The storms that climate change is intensifying don’t necessarily spell doom for the plovers, but they’re not an inherent blessing either. They introduce a new set of complications and concerns for the bird: “Whether climate change benefits or hurts piping plovers will depend a lot on the human response that change,” Zeigler said.

Three aerial photographs of Forsythe’s Holgate beach, taken July 2010, November 2012 (one month after Hurrican Sandy hit), and January 2020, show the progression of vegetation before and following the super storm. The extreme overwash, in picture two, has since settled into a sandy expanse, free of vegetation and primed for plover foraging. (Courtesy of Virginia Rettig)

The Threat of Changing Storms  

Not only are storms becoming more intense and outside their regular seasons, but they are hitting coastal landscapes that are already moving and eroding due to rising sea levels—and in most places that’s met with a human impulse to gird shorelines, build seawalls, and prevent movement. It’s here, in these three variables, that the biggest unknowns for the Atlantic coast plovers lie. 

“When we start to see storms that are happening during the breeding season, that’s kind of a new thing that people are struggling with knowing if this is a trend or an aberration,” Maureen Durkin, a wildlife biologist and plover coordinator for the Rhode Island National Wildlife Refuge Complex, said. “Because [these beaches have] evolved on this huge timescale and they depend on disturbance, it can be very difficult at the individual level to know if [a storm] is a normal part of the disturbance cycle or if it is an aberration that is moving the system outside of its normal ups and downs.” 

Historically, hurricanes and Nor’easters hit Northeast Atlantic beaches in the late summer and winter, burying vegetation and generating sandy overwash. The plovers’ nesting season on the Atlantic Coast spans from around early April through mid-August, when the birds make their southern migration to the Caribbean, the Gulf of Mexico, and the Southern Atlantic Coast.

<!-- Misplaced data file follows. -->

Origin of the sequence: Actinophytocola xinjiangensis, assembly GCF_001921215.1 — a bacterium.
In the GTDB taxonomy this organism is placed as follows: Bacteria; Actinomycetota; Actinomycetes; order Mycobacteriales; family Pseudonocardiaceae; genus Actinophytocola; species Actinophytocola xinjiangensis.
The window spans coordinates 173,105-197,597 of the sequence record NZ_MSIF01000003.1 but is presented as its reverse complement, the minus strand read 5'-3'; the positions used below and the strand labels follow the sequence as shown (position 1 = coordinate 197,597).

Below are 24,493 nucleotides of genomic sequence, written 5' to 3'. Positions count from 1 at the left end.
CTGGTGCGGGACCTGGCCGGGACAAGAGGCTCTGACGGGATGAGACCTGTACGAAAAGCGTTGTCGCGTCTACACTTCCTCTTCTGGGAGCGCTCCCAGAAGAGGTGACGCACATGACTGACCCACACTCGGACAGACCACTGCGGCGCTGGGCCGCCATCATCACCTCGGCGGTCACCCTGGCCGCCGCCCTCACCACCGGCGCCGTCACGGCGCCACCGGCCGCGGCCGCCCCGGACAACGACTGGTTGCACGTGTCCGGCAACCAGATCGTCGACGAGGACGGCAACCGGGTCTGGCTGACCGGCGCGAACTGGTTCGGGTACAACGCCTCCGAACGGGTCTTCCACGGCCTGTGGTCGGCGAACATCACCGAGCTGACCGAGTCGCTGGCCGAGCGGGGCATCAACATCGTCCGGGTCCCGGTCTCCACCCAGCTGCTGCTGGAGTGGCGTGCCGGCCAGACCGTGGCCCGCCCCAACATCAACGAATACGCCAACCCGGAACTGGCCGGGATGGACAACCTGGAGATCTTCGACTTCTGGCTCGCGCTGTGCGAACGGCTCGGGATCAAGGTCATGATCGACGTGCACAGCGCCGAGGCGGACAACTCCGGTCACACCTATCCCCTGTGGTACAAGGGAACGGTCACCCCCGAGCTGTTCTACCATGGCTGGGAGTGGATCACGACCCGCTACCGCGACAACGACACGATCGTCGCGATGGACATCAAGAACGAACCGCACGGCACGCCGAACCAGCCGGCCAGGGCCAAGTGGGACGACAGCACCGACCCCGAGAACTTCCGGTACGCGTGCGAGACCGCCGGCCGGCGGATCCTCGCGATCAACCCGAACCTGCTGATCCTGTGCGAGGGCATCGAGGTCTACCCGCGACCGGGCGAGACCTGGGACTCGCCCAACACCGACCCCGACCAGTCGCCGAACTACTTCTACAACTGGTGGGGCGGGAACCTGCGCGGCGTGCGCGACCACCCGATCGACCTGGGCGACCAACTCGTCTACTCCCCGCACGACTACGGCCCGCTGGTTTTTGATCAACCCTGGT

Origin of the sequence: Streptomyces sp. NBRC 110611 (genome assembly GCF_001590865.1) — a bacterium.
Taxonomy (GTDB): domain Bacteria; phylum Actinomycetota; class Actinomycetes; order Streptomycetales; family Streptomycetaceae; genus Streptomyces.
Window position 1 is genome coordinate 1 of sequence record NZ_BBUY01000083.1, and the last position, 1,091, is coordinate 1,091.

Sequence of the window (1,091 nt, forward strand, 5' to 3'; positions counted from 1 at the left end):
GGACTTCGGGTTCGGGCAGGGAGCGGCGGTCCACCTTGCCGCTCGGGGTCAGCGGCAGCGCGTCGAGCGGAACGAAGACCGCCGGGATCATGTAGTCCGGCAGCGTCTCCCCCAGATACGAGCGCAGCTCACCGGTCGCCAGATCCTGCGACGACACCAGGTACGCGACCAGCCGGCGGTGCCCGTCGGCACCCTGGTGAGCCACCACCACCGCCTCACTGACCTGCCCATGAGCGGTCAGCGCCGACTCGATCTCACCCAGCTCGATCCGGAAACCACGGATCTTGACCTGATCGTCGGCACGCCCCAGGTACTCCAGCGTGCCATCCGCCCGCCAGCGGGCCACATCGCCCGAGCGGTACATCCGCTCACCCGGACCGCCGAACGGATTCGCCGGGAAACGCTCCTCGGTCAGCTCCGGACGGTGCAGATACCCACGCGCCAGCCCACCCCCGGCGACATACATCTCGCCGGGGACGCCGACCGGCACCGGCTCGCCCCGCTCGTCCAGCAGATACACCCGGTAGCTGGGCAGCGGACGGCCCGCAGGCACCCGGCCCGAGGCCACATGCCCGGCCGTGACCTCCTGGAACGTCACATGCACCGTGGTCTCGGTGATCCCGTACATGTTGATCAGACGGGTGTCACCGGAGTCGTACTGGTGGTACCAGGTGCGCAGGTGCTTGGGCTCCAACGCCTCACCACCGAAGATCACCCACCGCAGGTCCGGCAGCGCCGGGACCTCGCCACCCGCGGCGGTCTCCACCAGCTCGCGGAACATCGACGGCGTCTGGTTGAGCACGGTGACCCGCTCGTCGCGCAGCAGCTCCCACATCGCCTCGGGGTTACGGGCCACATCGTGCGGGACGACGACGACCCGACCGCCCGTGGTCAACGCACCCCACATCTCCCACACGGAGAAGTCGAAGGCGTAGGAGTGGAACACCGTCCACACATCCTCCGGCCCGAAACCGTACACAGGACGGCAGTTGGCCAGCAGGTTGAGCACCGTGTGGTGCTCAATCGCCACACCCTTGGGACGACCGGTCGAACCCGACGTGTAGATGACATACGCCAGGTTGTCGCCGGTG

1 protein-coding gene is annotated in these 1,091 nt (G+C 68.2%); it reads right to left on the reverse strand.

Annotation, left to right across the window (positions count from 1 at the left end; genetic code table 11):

Now, climate change is pushing that pattern beyond its normal limits. Durkin described this by miming a sine wave: “The baseline of what the system has evolved under sort of has a top and a bottom limit of conditions. It's evolved to have a fluctuation within that. With climate change, what we’re seeing are conditions that are pushing the system beyond those limits, where you can start to have unanticipated changes. The timing of storms has changed, for example. While the system thrives on disturbance, it’s evolved under certain conditions, and we are seeing climate change move things outside of those parameters,” she said. 

That movement leaves scientists with two big unknowns:  

The first, Zeigler says, is the point at which these sandy, resilient barrier islands stop being able to build back from storms and sea level rise: “There comes a point with both storms and sea level rise when a barrier island will just start to disintegrate, when it can't move, when there isn't enough sediment. But we don't know yet what those threshold values are.”   

She explained that we often think of sea levels rising like a bathtub, filling to submerge the shoreline, but on these dynamic beaches, we really should think of it as a process that moves the landscape. Erika Lentz, a research Geologist at the USGS, is changing the way scientists model this rise beyond those bathtub models. Instead, she describes that shorelines will experience a “dynamic landscape response” to sea-level rise.  

The second unknown is how humans will respond: "People love stability. As we start to see these processes having profound changes on the landscape, it's going to be human nature for communities and individual homeowners to stabilize their beaches and their shorelines. If that starts happening, sea level rise will indirectly harm plovers because that habitat just won’t be available anymore; it's not being created. So the places that are fully protected for these birds, and human structures minimized, like National Wildlife Refuge and the National Seashores, are going to become more and more important,” Zeigler said